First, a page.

Trump Makes First Wrong Claim at Debate
with Texas Virus Fight Victory Declaration

By Mike Hailey
Capitol Inside Editor
October 22, 2020

President Donald Trump gave a shout out to Texas in his opening statement in the second debate on Thursday night when he falsely claimed that the coronavirus had been contained in the Lone State State where the disease actually is in the midst of another major outbreak here.

Trump cited Texas and Florida as major examples of places where he said the virus had been spiking before the two southern states got it back under control without offering any evidence to support the assertion.

The president suggested that the experiences in Texas and Florida demonstrate that the country was "rounding the corner" in the pandemic and that the disease that's already killed more than 220,000 in the United States is simply "going away" despite warnings from experts that a more deadly second wave is under way across the nation.

While Trump gave the impression that the second surge wasn't as bad in the two largest battleground states as it had been throughout the summer, the president's comments on the Texas spread would have been relatively accurate last month.

But Trump's information on COVID-19 in Texas at the debate was more than a month old and worthless as a result. The truth is that Texas is one of at least 33 states where the new coronavirus cases are increasing at an alarming rate while showing no signs of respite in line with predictions from doctors and scientists that the worst of the contagion has yet to come.

Trump served up the outdated appraisal of the pandemic here after the state hit its highest point on Thursday since August 25 with 5,917 new infections recorded here by the Department of State Health Services. The state agency logged 4,856 new cases here on Wednesday when the more realistic New York Times tally showed Texas with 6,426 more positive covid tests.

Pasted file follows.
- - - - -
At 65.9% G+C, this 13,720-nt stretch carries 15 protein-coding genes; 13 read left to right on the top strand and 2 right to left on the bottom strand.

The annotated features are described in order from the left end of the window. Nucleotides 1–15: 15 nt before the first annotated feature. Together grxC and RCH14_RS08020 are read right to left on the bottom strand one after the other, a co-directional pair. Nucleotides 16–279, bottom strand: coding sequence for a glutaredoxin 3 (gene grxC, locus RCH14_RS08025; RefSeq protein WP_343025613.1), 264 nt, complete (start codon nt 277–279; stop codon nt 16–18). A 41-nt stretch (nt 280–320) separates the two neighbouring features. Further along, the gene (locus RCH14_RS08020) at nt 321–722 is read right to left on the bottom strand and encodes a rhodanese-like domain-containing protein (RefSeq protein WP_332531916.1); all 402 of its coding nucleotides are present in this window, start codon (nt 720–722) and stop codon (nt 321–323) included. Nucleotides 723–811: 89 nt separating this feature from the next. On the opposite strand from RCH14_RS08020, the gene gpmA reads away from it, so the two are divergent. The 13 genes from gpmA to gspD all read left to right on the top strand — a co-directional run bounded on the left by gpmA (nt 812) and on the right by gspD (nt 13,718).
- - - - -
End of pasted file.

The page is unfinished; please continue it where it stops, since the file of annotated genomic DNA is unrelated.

Almost 223,000 people have died in the United States from COVID-19 infections with the statewide body count nearing the 18,000 mark with the virus on the rise again here after falling for more than two months since it peaked in July when Texas was the nation's summer epicenter. The coronavirus, however, is raging out of control again in the major West Texas cities with the daily infection counts climbing in recent weeks in most of the largest population centers here.

more to come ...

Texas Metros
Harvard 7-Day New Cases Per 100,000
Harvard Health Risk Level October 23
  Texas 18.8  
1 El Paso 82.9  
2 Lubbock 80.1  
3 Potter 61.4  
4 Wichita 59.6  
5 Randall 58.3  
6 Ector 37.2  
7 Midland 34.3  
8 Tom Green 34.2  
9 Taylor 28.5  
10 Tarrant 27.3  
11 Bexar 26.3  
12 Gregg 25.0  
13 McLennan 24.8  
14 Smith 24.1  
15 Webb 23.8  
16 Brazos 23.2  
17 Dallas 20.5  
18 Kaufman 16.4  
19 Grayson 15.6  
20 Denton 15.2  
21 Jefferson 15.2  
22 Montgomery 14.9  
23 Ellis 12.2  
24 Johnson 11.5  
25 Rockwall 10.9  
26 Harris 10.3  
27 Hidalgo 10.1  
28 Cameron 9.9  
29 Parker 9.8  
30 Bell 8.9  
31 Galveston 9.1  
32 Collin 8.8  
33 Hays 8.4  
34 Nueces 8.4  
35 Brazoria 8.1  
36 Travis 7.0  
37 Comal 6.4  
38 Fort Bend 5.8  
39 Williamson 4.6  
40 Guadalupe 2.7  
  Accelerated Spread    
  Community Spread    




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